PB: If you receive a scholarship, does your financial aid package get reduced?

JA: There is a thing called Cost of Attendance, there’s a limit to what you can get. If you look at your original financial aid…within that limit if they already offered you some grants, free money, and loans and the scholarships fit in there, they start taking away from loans. You have to really hustle a lot to get so many scholarships that it’s taken away. Either way, if you’re getting scholarships and they take away some of the free money, you’re just getting more resources to help pay for your schooling. It can factor into that but don’t let that intimidate you. Your goal is to go to school, and if some resource is going to pay for it versus you getting into debt, that’s your best move so you should do that.

PB: Should I wait for my parents to file their taxes to submit my application?

JA: Well, right now it’s called a prior, prior year. This is kind of a newer process, so the 2018-2019 application is based on 2016’s income. Before you could always fill it out without the taxes, it allowed that. It’s now even easier to understand because it’s asking for 2016’s income, you’ve had a whole year to file them, so there’s no real excuse not to do it now.

PB: How does the application differ for early admission students?

JA: Well the FAFSA is just asking for information, so if you’re a student or not, you can fill it out. It’s good for people as undergraduates, graduates, even parents who are thinking of going back to school. Again, I’m talking from a state school, so the masters and doctoral student can get state grant money from us. It’s based on availability, but it doesn’t hurt to get it done.

PB: How do you get started? Where can I get help filling out the application?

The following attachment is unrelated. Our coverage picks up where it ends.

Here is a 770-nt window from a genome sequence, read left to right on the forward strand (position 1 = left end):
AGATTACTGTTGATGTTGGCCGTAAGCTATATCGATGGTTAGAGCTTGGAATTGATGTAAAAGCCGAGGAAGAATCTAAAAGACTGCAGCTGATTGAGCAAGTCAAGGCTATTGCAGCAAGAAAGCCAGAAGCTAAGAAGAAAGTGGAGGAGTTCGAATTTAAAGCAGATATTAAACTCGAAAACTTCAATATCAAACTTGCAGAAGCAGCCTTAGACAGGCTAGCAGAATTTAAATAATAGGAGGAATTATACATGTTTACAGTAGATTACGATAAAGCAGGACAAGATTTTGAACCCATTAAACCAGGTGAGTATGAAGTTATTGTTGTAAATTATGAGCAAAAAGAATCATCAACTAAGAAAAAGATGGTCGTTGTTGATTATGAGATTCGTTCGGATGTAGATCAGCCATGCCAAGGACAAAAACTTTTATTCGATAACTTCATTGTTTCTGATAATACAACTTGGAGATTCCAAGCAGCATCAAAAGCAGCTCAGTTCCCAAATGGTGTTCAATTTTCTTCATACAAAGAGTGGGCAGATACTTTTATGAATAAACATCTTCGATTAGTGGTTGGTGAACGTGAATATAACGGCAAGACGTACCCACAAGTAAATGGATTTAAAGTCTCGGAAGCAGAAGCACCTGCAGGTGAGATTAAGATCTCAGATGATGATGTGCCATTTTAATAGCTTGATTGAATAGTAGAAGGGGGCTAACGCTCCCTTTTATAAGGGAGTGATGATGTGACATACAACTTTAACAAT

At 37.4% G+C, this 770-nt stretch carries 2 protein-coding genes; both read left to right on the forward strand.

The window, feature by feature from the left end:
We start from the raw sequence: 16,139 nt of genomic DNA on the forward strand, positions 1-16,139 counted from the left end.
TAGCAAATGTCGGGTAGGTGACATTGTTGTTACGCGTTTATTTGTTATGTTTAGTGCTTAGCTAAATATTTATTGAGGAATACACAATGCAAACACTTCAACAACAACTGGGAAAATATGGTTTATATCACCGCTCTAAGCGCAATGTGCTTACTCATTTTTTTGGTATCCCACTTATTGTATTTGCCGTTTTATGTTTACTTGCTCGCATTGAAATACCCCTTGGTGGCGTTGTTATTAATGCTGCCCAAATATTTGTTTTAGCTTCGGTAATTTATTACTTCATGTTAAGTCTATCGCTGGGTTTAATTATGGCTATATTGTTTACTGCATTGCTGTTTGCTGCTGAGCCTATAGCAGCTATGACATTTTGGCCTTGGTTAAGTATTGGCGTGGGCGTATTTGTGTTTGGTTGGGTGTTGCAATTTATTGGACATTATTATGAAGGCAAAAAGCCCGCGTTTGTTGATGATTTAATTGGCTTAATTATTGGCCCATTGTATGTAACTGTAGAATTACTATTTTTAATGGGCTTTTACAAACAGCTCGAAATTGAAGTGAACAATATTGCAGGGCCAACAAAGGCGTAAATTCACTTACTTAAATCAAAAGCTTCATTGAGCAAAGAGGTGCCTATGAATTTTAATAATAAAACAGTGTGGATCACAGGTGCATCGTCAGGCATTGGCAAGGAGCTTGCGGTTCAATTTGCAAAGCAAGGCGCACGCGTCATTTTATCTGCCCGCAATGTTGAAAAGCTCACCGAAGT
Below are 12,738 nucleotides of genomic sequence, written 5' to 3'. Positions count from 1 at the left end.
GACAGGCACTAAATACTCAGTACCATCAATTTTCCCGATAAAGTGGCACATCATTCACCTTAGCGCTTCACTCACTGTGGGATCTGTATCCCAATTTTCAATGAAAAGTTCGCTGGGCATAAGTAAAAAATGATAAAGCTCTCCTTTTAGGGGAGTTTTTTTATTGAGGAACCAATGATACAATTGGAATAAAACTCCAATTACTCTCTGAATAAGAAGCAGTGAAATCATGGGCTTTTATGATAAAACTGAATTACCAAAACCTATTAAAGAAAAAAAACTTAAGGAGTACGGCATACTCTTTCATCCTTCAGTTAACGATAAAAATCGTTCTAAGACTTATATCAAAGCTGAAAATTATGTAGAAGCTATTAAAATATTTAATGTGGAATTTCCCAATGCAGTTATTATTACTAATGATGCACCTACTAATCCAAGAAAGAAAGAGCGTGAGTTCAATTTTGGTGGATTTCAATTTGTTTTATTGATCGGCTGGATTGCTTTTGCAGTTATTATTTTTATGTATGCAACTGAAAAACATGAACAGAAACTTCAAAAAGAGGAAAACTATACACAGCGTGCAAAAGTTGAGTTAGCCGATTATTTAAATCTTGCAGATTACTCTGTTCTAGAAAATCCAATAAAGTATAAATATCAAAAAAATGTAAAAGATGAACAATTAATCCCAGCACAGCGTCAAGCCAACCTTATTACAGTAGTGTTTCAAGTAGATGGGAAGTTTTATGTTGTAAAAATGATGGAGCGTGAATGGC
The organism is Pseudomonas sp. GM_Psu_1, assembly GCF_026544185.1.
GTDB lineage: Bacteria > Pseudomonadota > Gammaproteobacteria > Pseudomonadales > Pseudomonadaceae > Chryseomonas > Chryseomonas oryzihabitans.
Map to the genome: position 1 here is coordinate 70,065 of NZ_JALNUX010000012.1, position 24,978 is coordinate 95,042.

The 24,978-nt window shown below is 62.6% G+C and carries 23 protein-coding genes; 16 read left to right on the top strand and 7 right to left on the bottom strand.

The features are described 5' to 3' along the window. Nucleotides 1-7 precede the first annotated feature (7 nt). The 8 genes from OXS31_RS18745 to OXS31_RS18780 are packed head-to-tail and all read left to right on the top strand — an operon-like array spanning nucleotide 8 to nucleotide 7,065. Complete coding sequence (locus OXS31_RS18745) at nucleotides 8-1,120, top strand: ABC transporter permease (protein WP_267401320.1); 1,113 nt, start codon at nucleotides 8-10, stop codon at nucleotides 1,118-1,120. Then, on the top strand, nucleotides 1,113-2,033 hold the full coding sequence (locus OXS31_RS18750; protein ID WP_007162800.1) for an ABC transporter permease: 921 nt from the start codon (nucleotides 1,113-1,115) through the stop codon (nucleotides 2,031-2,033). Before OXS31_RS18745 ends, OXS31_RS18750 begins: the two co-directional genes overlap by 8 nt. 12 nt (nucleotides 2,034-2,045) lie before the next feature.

JA: Just go to the website and start filling it out, you’ll see it’s not that hard. It asks for a FAFSA ID, and that serves as your signature. Bottom line is everyone is online, everyone has applied for things, and it just asks you questions. Even with the tax information, if you’re looking at a 1040 it says, “okay on line 37 of your 1040, what’s that number?” you know, it’s not hard. You do this every year and use the same ID each time.

PB: What is the difference between a subsidized loan and an unsubsidized loan?

JA: A subsidized loan has no interest while you’re in school, which is nice. That’s the first one you want to take out. Six months after you graduate or stop going to school, you have ten years to pay it off. That’s when the interest rate kicks in. Going to the unsubsidized loan, it does accrue interest, so at the end of the year, that loan has gotten bigger by 4.45%. My nephew is taking loans out so what we’re doing as a family is we’re paying the interest while he’s in school. You can do that to kind of help out. Going back, subsidized is the better of the two, both of them you’re not paying while you’re in school. The first thing when you first get a loan, it is mandatory to take loan entrance counseling. Then, when you graduate or get out of school, it is mandatory to take loan exit counseling.

PB: Do you have to accept the full amount of loans you receive?

JA: No. You do not have to accept the loans; it allows you to alter it to a lower number. Again, should you have any questions, it’s just a matter of calling your financial aid office and asking them.

PB: Can you expect to get the same amount of financial aid each year?

JA: If your income is pretty much the same, it’s very likely it should stay about the same.

PB: What are the deadlines for applying?

JA: For priority, it would be by March 2nd, but don’t let that stop you from applying. You can fill it out anytime.

JA: Let me add one thing, we didn’t go over this. When we get the FAFSA sometimes, there’s verification, so we’ll ask for paperwork, and that can delay the financial aid a little bit. This is something just to make sure they need to follow up on their emails, and if they get any emails with questions they need to contact their financial aid office, it’s really important.